WASHINGTON – The current inflation spike hitting countries across the world will peak in the months to come and stabilise by the middle of next year, the International Monetary Fund (IMF) predicted on October 6.
“Headline inflation is projected to peak in the final months of 2021, with inflation expected back to pre-pandemic levels by mid-2022 for both advanced economies and emerging markets country groups, and with risks tilted to the upside,” the Washington-based crisis lender said in a chapter of its new World Economic Outlook.
The full report will be published on October 12 and updates the estimates the IMF made in July when it predicted inflation would return to pre-pandemic levels at some point next year.
Prices worldwide have crept up throughout this year as economies bounce back from the sharp contraction the COVID-19 pandemic caused in 2020.
In its latest forecast, the IMF pointed to commodity shortages, supply chain snarls, and the resumption of economic activity fuelled by loose central bank policies and pent-up demand as spurring inflation.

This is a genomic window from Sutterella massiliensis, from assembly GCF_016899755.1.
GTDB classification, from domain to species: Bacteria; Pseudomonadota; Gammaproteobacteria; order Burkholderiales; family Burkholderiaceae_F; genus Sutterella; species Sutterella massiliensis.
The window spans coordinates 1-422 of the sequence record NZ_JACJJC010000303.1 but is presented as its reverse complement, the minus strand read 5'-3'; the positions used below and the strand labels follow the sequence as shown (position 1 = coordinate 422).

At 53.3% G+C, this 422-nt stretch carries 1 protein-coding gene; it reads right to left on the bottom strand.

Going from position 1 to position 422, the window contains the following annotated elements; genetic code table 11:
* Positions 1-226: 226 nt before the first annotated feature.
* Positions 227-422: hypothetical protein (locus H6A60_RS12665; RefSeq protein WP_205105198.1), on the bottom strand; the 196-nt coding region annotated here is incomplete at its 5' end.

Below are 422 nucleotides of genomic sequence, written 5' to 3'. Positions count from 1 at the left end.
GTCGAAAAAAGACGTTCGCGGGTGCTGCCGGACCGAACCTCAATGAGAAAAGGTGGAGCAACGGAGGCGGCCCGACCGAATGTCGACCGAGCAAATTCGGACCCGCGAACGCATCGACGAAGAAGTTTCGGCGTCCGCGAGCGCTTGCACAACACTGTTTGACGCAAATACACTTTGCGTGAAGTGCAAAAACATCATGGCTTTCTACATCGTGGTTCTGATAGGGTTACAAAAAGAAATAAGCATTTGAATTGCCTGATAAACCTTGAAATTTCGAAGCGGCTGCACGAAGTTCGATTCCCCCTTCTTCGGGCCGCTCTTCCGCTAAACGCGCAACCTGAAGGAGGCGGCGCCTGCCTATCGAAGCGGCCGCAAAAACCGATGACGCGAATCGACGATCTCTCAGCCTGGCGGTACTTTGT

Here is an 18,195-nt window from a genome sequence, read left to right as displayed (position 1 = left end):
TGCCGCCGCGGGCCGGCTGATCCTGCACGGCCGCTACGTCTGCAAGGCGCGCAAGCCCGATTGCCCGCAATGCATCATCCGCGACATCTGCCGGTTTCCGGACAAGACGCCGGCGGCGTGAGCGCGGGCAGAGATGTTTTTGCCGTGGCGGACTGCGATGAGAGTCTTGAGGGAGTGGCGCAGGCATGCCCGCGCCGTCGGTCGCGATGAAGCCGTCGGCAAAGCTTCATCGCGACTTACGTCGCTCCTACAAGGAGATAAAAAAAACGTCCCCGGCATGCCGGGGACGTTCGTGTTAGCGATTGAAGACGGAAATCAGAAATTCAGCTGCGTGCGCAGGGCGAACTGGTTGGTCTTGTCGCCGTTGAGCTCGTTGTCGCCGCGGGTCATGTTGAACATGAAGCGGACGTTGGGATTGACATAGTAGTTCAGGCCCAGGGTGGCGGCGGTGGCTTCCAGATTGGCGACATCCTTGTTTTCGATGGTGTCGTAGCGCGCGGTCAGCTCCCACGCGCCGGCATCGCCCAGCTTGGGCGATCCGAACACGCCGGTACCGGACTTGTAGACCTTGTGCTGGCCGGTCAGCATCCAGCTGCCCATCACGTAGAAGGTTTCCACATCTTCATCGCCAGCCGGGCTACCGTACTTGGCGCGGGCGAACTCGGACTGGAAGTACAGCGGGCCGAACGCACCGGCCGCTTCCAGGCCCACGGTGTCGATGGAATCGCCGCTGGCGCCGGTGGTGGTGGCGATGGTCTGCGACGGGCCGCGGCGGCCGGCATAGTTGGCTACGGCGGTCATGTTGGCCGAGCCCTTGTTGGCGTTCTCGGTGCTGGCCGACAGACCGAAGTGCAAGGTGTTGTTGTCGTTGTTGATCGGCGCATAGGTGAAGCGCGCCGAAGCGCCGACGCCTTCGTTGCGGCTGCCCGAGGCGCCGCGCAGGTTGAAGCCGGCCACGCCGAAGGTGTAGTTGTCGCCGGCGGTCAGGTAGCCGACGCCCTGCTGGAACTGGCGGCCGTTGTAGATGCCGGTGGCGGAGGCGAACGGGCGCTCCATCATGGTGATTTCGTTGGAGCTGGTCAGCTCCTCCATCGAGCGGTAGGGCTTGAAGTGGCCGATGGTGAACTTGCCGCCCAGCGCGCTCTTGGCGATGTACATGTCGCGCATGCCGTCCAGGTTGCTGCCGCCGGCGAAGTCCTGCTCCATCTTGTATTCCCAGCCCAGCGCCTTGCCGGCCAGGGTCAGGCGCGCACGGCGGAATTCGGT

For richer countries, “headline inflation will peak in the final months of 2021 and will decline to about 2% by mid-2022,” the IMF said.
Among emerging and developing economies, the institution predicts inflation will decline to 4% from the 6.8% peak it will hit later this year.
However, the IMF warned of uncertainty in its forecasts and said governments should be alert for “a perfect storm of inflation risks that could be relatively benign when considered individually but that, by materialising together, could lead to significantly higher inflation than predicted.”
In a speech on October 5 ahead of the outlook’s release, IMF Managing Director Kristalina Georgieva named inflation as among the obstacles the global recovery from the COVID-19 downturn faces, which have caused the lender to revise its growth prediction for this year “slightly” downwards.
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